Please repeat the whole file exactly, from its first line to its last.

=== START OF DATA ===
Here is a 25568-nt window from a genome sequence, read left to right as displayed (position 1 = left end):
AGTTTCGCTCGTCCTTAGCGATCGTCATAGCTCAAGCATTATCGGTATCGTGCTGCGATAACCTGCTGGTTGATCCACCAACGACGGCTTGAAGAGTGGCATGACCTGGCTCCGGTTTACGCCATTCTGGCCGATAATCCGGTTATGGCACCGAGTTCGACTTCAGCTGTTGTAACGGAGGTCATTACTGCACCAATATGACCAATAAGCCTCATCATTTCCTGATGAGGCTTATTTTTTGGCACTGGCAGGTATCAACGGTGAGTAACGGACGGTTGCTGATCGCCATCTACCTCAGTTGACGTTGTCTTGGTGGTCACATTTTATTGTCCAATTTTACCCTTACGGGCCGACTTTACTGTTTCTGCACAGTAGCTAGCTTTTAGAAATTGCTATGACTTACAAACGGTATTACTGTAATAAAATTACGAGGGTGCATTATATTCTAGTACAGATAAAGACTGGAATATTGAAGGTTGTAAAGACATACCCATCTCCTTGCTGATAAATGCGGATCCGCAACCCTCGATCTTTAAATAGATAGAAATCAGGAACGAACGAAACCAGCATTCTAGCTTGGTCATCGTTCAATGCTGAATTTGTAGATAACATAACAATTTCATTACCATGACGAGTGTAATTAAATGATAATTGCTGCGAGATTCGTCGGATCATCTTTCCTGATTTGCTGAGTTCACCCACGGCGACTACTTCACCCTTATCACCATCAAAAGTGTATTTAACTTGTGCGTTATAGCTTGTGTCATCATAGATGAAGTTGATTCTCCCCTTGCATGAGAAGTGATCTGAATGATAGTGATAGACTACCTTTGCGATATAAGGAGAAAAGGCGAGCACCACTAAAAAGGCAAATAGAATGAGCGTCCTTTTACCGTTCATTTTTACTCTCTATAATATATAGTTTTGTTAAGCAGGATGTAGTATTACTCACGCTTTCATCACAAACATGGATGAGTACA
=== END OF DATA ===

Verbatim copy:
Here is a 25568-nt window from a genome sequence, read left to right as displayed (position 1 = left end):
AGTTTCGCTCGTCCTTAGCGATCGTCATAGCTCAAGCATTATCGGTATCGTGCTGCGATAACCTGCTGGTTGATCCACCAACGACGGCTTGAAGAGTGGCATGACCTGGCTCCGGTTTACGCCATTCTGGCCGATAATCCGGTTATGGCACCGAGTTCGACTTCAGCTGTTGTAACGGAGGTCATTACTGCACCAATATGACCAATAAGCCTCATCATTTCCTGATGAGGCTTATTTTTTGGCACTGGCAGGTATCAACGGTGAGTAACGGACGGTTGCTGATCGCCATCTACCTCAGTTGACGTTGTCTTGGTGGTCACATTTTATTGTCCAATTTTACCCTTACGGGCCGACTTTACTGTTTCTGCACAGTAGCTAGCTTTTAGAAATTGCTATGACTTACAAACGGTATTACTGTAATAAAATTACGAGGGTGCATTATATTCTAGTACAGATAAAGACTGGAATATTGAAGGTTGTAAAGACATACCCATCTCCTTGCTGATAAATGCGGATCCGCAACCCTCGATCTTTAAATAGATAGAAATCAGGAACGAACGAAACCAGCATTCTAGCTTGGTCATCGTTCAATGCTGAATTTGTAGATAACATAACAATTTCATTACCATGACGAGTGTAATTAAATGATAATTGCTGCGAGATTCGTCGGATCATCTTTCCTGATTTGCTGAGTTCACCCACGGCGACTACTTCACCCTTATCACCATCAAAAGTGTATTTAACTTGTGCGTTATAGCTTGTGTCATCATAGATGAAGTTGATTCTCCCCTTGCATGAGAAGTGATCTGAATGATAGTGATAGACTACCTTTGCGATATAAGGAGAAAAGGCGAGCACCACTAAAAAGGCAAATAGAATGAGCGTCCTTTTACCGTTCATTTTTACTCTCTATAATATATAGTTTTGTTAAGCAGGATGTAGTATTACTCACGCTTTCATCACAAACATGGATGAGTACA